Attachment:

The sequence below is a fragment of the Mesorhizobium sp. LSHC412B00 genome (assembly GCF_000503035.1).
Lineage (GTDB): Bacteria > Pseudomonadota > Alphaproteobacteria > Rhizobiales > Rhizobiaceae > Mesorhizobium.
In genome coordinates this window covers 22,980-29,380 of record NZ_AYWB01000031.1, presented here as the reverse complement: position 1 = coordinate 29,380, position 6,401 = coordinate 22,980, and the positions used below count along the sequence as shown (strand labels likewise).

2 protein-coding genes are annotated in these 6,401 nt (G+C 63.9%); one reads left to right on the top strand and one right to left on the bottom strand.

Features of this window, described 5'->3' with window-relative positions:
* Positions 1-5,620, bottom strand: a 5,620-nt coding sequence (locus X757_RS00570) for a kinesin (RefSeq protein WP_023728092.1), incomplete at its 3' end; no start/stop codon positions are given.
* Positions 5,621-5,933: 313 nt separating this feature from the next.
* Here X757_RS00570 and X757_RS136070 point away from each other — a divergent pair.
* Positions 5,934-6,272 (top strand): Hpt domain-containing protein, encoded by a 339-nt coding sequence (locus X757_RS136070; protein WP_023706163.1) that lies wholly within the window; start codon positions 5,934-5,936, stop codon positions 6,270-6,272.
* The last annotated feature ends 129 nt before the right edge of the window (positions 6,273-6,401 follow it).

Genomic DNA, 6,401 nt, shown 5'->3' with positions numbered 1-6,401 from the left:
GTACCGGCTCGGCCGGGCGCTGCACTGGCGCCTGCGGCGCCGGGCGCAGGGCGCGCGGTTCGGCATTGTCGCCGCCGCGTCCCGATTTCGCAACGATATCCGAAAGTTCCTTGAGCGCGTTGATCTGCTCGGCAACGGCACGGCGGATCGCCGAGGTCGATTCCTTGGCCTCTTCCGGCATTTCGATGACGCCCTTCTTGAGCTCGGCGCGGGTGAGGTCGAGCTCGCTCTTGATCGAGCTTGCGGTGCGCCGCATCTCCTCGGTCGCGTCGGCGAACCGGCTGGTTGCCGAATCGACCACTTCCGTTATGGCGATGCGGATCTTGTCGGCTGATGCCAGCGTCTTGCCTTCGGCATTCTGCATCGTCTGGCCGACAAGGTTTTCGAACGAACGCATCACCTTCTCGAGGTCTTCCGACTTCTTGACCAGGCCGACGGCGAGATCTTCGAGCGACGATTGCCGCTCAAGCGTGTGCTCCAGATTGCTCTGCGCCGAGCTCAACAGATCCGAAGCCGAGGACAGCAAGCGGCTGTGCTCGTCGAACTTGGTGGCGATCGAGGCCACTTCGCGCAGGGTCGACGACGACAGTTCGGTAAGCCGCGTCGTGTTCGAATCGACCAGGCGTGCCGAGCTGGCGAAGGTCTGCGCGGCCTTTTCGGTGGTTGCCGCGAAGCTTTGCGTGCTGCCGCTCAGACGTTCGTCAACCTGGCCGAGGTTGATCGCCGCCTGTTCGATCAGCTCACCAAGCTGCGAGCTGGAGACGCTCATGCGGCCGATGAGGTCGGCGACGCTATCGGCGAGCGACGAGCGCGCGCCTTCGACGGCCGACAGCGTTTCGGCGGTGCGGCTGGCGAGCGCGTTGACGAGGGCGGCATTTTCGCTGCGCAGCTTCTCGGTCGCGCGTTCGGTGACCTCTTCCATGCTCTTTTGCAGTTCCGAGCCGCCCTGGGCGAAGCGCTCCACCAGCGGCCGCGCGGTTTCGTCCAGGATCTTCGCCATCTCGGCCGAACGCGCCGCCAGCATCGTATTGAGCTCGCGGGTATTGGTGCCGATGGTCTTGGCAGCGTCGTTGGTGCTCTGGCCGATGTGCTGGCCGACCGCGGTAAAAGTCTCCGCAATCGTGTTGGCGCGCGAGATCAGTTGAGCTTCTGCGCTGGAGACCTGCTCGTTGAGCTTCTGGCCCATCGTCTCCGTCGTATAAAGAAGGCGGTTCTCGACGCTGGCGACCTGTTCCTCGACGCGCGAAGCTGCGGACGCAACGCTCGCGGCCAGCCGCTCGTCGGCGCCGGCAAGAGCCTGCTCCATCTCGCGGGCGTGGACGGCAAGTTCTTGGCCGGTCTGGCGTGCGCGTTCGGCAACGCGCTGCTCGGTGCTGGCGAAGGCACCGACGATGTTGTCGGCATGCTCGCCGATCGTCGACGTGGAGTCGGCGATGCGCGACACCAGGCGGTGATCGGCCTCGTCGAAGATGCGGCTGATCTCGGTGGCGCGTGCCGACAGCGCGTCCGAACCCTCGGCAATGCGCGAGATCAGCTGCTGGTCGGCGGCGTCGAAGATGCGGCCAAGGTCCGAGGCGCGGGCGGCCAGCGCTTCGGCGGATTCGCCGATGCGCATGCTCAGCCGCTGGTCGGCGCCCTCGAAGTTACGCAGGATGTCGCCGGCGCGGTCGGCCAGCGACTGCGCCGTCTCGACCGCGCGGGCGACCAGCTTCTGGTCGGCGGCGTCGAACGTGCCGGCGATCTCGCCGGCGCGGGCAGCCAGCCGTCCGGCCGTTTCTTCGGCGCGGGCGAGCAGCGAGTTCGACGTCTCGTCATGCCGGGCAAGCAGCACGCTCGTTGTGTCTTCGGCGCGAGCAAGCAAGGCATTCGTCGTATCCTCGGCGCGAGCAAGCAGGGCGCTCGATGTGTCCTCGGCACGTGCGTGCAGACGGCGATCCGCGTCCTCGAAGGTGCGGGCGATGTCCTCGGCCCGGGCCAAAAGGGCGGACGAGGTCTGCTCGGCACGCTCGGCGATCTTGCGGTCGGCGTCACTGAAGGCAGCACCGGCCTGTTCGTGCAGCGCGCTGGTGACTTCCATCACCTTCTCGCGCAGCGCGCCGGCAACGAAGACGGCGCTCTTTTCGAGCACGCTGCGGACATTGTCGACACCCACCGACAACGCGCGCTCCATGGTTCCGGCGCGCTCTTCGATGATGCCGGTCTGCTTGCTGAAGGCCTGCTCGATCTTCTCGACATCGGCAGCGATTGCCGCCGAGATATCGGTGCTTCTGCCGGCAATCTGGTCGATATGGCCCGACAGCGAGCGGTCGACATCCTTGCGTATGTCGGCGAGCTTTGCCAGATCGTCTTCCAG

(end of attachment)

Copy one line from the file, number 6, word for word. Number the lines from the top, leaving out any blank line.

* Positions 1-5,620, bottom strand: a 5,620-nt coding sequence (locus X757_RS00570) for a kinesin (RefSeq protein WP_023728092.1), incomplete at its 3' end; no start/stop codon positions are given.